One of the more novel papers, 20.2, from the Korea Advanced Institute of Science and Technology, Taejon, details a single-chip programmable platform based on a multithreaded RISC processor and configurable logic clusters based on FPGA-like structures. The custom 32-bit processor handles up to 15 threads, each supported by 16 general-purpose registers, a stack pointer, a link register, and a program counter.

High-performance CPUs require faster essential building blocks, such as ALUs, register files, and other subsections. Paper 25.1, one of five from Intel in this session, shows off some key building blocks. It describes a 5-GHz dynamic ALU and instruction scheduler. Some of the other Intel papers show off a 5-GHz, 32-bit instruction execution core, a high-bandwidth 256-kbyte L2 cache for the Itanium, and a six-issue integer-integer datapath register file for the Itanium.

Of the two remaining papers in Session 20, the one by Broadcom Corp., Santa Clara, Calif., highlights a dual-issue floating-point coprocessor with fast 3D functions. The other, prepared by Fujitsu Laboratories of Sunnyvale, Calif., describes a 34-word by 64-bit self-timed register file with 10 read and six write ports and an access time of just 1.4 ns.

All of the high-performance CPUs are supported by high-performance memory chips and building blocks, such as the cache arrays and register files. Just two sessions are devoted to memory developments. Session 9 examines DRAM and ferroelectric storage, while Session 6 focuses on nonvolatile storage.

Session 9 discusses several future-looking memory structures, including a one-transistor gain cell fabricated in SOI by Toshiba Corp., Tokyo. The cell is smaller, less complex, and more scalable than existing DRAM cells, and it doesn't resort to any new materials or device structures. Dubbed the floating body cell, it consists of a MOS transistor with its body floating. One candidate would be transistors formed in partially depleted SOI layers.

Of the three ferroelectric memory papers, paper 9.5 by Sony Corp., Tokyo, describes a novel quasi-matrix memory structure that limits disturb issues and offers better packing density. Taking the crown for the densest ferroelectric memory, Samsung Electronics Co. Ltd., Kyunggi-Do, Korea, details a 32-Mbit nonvolatile RAM that delivers SRAM-like speed.

In the nonvolatile memory session, a novel 512-Mbit flash memory based on a two-bit/cell storage element is unveiled by a trio of companies in Paper 6.1. These include Saifun Semiconductors Ltd. and Ingentix Ltd., both in Netanya, Israel, and Infineon Technologies, Dusseldorf, Germany. The NROM cell employs localized charge trapping and consists of an n-channel MOSFET that uses an oxide-nitride-oxide (ONO) stack for the insulator under the gate electrode.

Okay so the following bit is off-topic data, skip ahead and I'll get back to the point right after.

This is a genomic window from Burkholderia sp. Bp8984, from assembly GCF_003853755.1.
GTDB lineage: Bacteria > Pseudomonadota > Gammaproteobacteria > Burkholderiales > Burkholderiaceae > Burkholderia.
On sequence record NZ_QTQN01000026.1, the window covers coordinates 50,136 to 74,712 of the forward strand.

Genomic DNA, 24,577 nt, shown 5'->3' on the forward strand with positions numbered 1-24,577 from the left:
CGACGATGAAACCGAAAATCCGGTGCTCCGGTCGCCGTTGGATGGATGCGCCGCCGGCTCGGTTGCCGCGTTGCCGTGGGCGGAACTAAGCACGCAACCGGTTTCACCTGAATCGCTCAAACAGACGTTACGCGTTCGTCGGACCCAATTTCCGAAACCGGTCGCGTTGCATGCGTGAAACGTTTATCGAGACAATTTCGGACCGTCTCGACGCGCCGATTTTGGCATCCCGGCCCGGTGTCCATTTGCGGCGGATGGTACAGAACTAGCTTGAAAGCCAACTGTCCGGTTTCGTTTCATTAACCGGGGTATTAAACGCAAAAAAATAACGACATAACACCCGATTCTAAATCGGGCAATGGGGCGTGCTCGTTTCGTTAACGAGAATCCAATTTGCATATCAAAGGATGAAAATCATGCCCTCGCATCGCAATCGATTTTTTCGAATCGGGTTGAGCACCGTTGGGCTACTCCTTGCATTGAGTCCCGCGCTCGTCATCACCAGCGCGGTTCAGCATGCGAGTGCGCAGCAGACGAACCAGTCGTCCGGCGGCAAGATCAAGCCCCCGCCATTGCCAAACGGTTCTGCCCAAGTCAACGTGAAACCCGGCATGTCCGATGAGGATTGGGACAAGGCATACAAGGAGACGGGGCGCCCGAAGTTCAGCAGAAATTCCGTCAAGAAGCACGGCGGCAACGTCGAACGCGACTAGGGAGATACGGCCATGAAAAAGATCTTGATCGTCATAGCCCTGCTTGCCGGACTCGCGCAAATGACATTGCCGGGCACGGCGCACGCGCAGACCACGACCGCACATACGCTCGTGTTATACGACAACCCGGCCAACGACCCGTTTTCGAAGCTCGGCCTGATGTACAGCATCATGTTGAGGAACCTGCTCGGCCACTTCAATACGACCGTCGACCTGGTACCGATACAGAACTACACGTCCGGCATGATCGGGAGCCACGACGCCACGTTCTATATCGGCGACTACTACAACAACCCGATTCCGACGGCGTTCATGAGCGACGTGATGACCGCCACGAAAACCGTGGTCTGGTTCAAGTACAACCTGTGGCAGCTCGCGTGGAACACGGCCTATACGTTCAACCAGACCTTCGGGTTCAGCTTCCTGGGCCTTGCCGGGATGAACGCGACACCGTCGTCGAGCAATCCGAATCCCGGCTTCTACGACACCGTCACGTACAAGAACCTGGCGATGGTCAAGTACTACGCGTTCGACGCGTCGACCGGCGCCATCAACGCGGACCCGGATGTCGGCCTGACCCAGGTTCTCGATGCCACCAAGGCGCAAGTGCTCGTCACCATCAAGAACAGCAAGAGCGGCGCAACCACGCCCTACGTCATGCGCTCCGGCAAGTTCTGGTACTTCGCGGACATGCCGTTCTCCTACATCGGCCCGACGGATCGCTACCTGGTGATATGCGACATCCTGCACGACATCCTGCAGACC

By replacing the standard oxide-only layer with the ONO stack, the cell can be programmed using channel hot-electron injection. Within a cell, memory data is stored in two separate narrow (less than 200 Å) charge distributions in the nitride above the junction edges. Thus, each cell contains two physically separated bits, allowing double the density without the complex multilevel bit storage of previous flash approaches.

Papers 6.3 and 6.4 show the battle of 1-Gbit NAND flash memories between Samsung and Toshiba, respectively. Samsung shows how it applies shallow trench isolation and 0.12-µm design rules for a 1-Gbit NAND flash memory with a 1-bit/cell architecture. Toshiba, in conjunction with Sandisk Corp., Sunnyvale, Calif., describes a 2-bit/cell 1-Gbit NAND flash that has a very high-speed programming throughput—10 Mbytes/s versus 7 Mbytes/s for the Samsung chip. To achieve the high-speed operation, both Toshiba and Sandisk incorporate a novel cache program, cache read, and on-chip page-copy capability.

About the Author

Dave Bursky | Technologist

Dave Bursky, the founder of New Ideas in Communications, a publication website featuring the blog column Chipnastics – the Art and Science of Chip Design. He is also president of PRN Engineering, a technical writing and market consulting company. Prior to these organizations, he spent about a dozen years as a contributing editor to Chip Design magazine. Concurrent with Chip Design, he was also the technical editorial manager at Maxim Integrated Products, and prior to Maxim, Dave spent over 35 years working as an engineer for the U.S. Army Electronics Command and an editor with Electronic Design Magazine.